98 Cal. Daily Op. Ser v. 4636, 98 Daily Journald.a.r. 6584united States of America, Plaintiff-appellee, v. Francisco Javier Santos-pinon, Defendant-appellant, 146 F.3d 734 (9th Cir. 1998)

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U.S. Court of Appeals for the Ninth Circuit - 146 F.3d 734 (9th Cir. 1998) Submitted June 10, 1998. *Decided June 17, 1998

William Rothstein, Nogales, Arizona, for defendant-appellant.

Henry Z. Brown, Assistant United States Attorney, Tucson, Arizona, for plaintiff-appellee.

Appeal from the United States District Court for the District of Arizona; Frank Zapata, District Judge, Presiding. D.C. No. CR-97-00253-1-T-FRZ.

Before: HALL, THOMAS, Circuit Judges, and WHALEY,**  District Judge.


Appellant Francisco Javier Santos-Pinon was convicted by a jury of conspiring to transport and harbor illegal aliens in violation of 8 U.S.C. § 1324(a) (1) (A) (v) and of transporting illegal aliens in violation of 8 U.S.C. § 1324(a) (1) (A) (ii). Before the trial, the parties took the videotaped depositions of material witnesses Juan Ricardo Lopez-Medina, Elijio Lopez-Lopez, and Pedro Manchaca-Arvizo. These witnesses were then deported.

During the trial, the government sought to introduce these depositions under 8 U.S.C. § 1324(d), which allows videotaped depositions of deported witnesses to be introduced into evidence. The defendant objected, arguing that the use of prior recorded testimony pursuant to 8 U.S.C. § 1324(d) violates the Confrontation Clause of the Sixth Amendment. The district court denied this objection.

We have jurisdiction under 28 U.S.C. § 1291, and we affirm.

* Santos-Pinon argues that the admission of videotaped depositions under 8 U.S.C. § 1324(d) violated his rights by allowing the prosecution to introduce videotaped witness testimony at trial without first establishing the unavailability of those witnesses.1  Section 1324(d) reads:

Notwithstanding any provision of the Federal Rules of Evidence, the videotaped (or otherwise audiovisually preserved) deposition of a witness to a violation of subsection (a) of this section who has been deported or otherwise expelled from the United States, or is otherwise unable to testify, may be admitted into evidence in an action brought for that violation if the witness was available for cross examination and the deposition otherwise complies with the Federal Rules of Evidence.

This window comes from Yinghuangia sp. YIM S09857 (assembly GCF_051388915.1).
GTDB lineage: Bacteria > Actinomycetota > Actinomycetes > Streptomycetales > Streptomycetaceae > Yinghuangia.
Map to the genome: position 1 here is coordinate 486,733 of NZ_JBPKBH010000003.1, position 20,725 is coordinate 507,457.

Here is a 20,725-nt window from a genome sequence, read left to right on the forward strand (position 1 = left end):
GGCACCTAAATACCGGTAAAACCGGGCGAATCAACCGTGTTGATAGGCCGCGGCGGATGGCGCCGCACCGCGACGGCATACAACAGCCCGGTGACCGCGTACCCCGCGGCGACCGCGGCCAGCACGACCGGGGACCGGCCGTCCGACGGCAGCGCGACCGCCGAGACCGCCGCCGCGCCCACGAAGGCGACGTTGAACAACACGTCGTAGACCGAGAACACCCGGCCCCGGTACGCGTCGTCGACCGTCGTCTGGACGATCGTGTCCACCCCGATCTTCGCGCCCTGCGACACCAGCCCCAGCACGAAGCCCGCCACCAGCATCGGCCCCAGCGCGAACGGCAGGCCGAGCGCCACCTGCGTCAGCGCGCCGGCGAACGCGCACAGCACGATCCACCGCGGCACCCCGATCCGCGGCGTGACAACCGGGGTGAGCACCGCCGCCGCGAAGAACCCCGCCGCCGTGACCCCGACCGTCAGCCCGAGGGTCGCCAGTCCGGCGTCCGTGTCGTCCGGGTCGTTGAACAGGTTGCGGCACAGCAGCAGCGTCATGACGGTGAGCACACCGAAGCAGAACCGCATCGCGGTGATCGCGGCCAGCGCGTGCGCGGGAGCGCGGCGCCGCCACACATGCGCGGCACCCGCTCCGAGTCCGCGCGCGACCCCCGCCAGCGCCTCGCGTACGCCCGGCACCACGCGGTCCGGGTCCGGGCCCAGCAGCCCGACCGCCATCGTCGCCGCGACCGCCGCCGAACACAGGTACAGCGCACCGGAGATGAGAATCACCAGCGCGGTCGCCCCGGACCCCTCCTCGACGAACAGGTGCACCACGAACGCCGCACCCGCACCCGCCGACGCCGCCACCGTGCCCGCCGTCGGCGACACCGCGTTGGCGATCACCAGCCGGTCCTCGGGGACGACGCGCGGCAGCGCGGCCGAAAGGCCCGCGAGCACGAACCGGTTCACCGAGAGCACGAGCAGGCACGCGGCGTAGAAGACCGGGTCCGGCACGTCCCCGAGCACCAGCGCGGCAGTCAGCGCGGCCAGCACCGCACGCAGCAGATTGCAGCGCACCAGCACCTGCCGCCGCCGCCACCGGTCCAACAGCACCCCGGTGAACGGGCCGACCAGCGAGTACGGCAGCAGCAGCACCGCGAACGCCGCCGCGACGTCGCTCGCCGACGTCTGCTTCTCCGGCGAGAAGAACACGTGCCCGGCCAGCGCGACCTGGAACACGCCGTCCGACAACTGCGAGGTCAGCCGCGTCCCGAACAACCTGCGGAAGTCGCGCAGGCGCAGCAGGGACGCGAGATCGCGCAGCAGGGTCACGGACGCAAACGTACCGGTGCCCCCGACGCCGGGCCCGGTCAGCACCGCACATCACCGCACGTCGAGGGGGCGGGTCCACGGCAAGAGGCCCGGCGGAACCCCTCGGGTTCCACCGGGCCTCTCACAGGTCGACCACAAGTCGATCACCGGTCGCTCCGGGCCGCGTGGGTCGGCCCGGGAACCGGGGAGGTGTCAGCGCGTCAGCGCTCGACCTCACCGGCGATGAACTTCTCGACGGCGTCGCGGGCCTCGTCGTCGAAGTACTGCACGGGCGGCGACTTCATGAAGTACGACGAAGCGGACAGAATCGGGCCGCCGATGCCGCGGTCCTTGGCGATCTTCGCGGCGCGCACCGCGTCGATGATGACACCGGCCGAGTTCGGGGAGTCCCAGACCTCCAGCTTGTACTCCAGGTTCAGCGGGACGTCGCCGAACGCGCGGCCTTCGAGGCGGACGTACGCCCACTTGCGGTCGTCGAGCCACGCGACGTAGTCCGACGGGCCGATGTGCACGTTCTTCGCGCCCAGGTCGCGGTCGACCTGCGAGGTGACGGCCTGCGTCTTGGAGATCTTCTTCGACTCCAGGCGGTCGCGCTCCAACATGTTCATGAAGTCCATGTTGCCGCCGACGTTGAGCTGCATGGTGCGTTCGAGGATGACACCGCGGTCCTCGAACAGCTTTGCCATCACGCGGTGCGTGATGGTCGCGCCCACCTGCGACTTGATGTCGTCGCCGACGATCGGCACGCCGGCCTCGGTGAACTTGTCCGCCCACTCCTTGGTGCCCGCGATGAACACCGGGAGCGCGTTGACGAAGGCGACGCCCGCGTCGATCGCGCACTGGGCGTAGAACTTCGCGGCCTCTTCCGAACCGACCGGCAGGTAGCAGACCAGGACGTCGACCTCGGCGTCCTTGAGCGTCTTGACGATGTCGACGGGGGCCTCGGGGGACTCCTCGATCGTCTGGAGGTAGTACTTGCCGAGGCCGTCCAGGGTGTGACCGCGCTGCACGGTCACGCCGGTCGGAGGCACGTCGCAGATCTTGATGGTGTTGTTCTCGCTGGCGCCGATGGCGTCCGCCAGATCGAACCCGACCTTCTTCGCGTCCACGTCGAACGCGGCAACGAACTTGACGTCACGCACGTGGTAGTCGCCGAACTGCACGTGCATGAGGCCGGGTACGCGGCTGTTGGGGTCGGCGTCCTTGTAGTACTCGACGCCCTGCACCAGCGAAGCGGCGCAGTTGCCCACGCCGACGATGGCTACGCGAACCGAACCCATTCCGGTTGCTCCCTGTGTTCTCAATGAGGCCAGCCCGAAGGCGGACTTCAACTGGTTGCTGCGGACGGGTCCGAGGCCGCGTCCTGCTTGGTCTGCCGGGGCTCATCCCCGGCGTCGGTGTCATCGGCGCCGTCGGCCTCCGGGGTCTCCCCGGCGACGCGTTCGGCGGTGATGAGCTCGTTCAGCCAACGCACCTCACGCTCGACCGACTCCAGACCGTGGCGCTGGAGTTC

In Ohio v. Roberts, 448 U.S. at 74, 100 S. Ct. 2531, the Supreme Court noted that " [t]he basic litmus of Sixth Amendment unavailability is established: ' [A] witness is not "unavailable" for purposes of the ... exception to the confrontation requirement unless the prosecutorial authorities have made a good-faith effort to obtain his presence at trial." ' (quoting Barber v. Page, 390 U.S. 719, 724-25, 88 S. Ct. 1318, 20 L. Ed. 2d 255 (1968)). The Supreme Court also noted that " [a] demonstration of unavailability, however, is not always required." Id. at 65 n. 7, 100 S. Ct. 2531. "The lengths to which the prosecution must go to produce a witness ... is a question of reasonableness." Id. at 74, 100 S. Ct. 2531 (citation omitted). In particular, " [t]he law does not require the doing of a futile act. Thus, if no possibility of procuring the witness exists (as, for example, the witness' intervening death), 'good faith' demands nothing of the prosecution." Id.

Insofar as Santos-Pinon argues that § 1324(d) is unconstitutional on its face because it does away with the "good faith efforts" standard of establishing unavailability, his argument fails. Section 1324(d) simply allows the introduction of videotaped testimony "notwithstanding any provision of the Federal Rules of Evidence." The statute says nothing about abrogating the constitutional requirement of establishing unavailability. Because the statute easily can be read to comport with the Constitution, Santos-Pinon's facial attack should be rejected. See United States v. Santa Maria, 15 F.3d 879, 881-82 (9th Cir. 1994) (stating that "it is clear that we must construe statutes to be constitutional, if possible, and that 'no Act of Congress can authorize a violation of the Constitution' ") (quoting Almeida-Sanchez v. United States, 413 U.S. 266, 272, 93 S. Ct. 2535, 37 L. Ed. 2d 596 (1973)).2